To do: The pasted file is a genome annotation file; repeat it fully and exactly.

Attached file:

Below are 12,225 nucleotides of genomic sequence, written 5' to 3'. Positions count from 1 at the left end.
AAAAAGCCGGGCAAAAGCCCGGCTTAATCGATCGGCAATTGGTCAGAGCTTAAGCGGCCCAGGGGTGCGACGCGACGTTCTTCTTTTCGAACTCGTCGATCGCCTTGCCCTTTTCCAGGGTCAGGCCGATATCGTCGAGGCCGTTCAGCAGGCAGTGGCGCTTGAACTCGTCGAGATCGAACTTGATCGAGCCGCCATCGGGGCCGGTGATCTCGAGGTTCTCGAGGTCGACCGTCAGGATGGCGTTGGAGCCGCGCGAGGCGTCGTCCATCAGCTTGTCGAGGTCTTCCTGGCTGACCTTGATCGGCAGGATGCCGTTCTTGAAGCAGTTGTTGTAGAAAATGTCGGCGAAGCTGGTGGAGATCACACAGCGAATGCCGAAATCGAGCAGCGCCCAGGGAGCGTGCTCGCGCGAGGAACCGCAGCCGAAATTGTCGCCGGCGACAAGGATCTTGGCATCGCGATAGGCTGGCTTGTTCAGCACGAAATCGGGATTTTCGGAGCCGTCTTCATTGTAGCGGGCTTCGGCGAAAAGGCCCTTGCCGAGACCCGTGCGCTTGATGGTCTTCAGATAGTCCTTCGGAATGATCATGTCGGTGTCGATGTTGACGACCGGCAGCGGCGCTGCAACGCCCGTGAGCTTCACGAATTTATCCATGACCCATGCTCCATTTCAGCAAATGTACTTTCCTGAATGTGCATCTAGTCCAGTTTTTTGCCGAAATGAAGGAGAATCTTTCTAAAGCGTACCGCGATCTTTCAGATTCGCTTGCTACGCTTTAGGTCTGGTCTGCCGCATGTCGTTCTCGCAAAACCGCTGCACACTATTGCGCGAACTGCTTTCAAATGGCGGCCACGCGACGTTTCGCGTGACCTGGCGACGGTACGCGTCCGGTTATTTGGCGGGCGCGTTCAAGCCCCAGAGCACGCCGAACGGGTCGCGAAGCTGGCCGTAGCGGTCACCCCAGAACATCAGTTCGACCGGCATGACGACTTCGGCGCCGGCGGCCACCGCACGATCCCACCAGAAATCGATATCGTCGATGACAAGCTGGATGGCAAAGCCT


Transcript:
Below are 12,225 nucleotides of genomic sequence, written 5' to 3'. Positions count from 1 at the left end.
AAAAAGCCGGGCAAAAGCCCGGCTTAATCGATCGGCAATTGGTCAGAGCTTAAGCGGCCCAGGGGTGCGACGCGACGTTCTTCTTTTCGAACTCGTCGATCGCCTTGCCCTTTTCCAGGGTCAGGCCGATATCGTCGAGGCCGTTCAGCAGGCAGTGGCGCTTGAACTCGTCGAGATCGAACTTGATCGAGCCGCCATCGGGGCCGGTGATCTCGAGGTTCTCGAGGTCGACCGTCAGGATGGCGTTGGAGCCGCGCGAGGCGTCGTCCATCAGCTTGTCGAGGTCTTCCTGGCTGACCTTGATCGGCAGGATGCCGTTCTTGAAGCAGTTGTTGTAGAAAATGTCGGCGAAGCTGGTGGAGATCACACAGCGAATGCCGAAATCGAGCAGCGCCCAGGGAGCGTGCTCGCGCGAGGAACCGCAGCCGAAATTGTCGCCGGCGACAAGGATCTTGGCATCGCGATAGGCTGGCTTGTTCAGCACGAAATCGGGATTTTCGGAGCCGTCTTCATTGTAGCGGGCTTCGGCGAAAAGGCCCTTGCCGAGACCCGTGCGCTTGATGGTCTTCAGATAGTCCTTCGGAATGATCATGTCGGTGTCGATGTTGACGACCGGCAGCGGCGCTGCAACGCCCGTGAGCTTCACGAATTTATCCATGACCCATGCTCCATTTCAGCAAATGTACTTTCCTGAATGTGCATCTAGTCCAGTTTTTTGCCGAAATGAAGGAGAATCTTTCTAAAGCGTACCGCGATCTTTCAGATTCGCTTGCTACGCTTTAGGTCTGGTCTGCCGCATGTCGTTCTCGCAAAACCGCTGCACACTATTGCGCGAACTGCTTTCAAATGGCGGCCACGCGACGTTTCGCGTGACCTGGCGACGGTACGCGTCCGGTTATTTGGCGGGCGCGTTCAAGCCCCAGAGCACGCCGAACGGGTCGCGAAGCTGGCCGTAGCGGTCACCCCAGAACATCAGTTCGACCGGCATGACGACTTCGGCGCCGGCGGCCACCGCACGATCCCACCAGAAATCGATATCGTCGATGACAAGCTGGATGGCAAAGCCT